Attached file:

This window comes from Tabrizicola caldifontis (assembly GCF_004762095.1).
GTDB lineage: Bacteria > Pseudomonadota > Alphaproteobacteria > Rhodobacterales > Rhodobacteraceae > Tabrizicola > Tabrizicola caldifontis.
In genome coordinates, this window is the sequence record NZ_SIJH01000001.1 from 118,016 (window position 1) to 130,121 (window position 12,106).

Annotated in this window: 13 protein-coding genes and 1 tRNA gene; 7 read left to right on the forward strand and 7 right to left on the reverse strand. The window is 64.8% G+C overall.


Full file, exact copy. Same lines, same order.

This window comes from Tabrizicola caldifontis (assembly GCF_004762095.1).
GTDB lineage: Bacteria > Pseudomonadota > Alphaproteobacteria > Rhodobacterales > Rhodobacteraceae > Tabrizicola > Tabrizicola caldifontis.
In genome coordinates, this window is the sequence record NZ_SIJH01000001.1 from 118,016 (window position 1) to 130,121 (window position 12,106).

Annotated in this window: 13 protein-coding genes and 1 tRNA gene; 7 read left to right on the forward strand and 7 right to left on the reverse strand. The window is 64.8% G+C overall.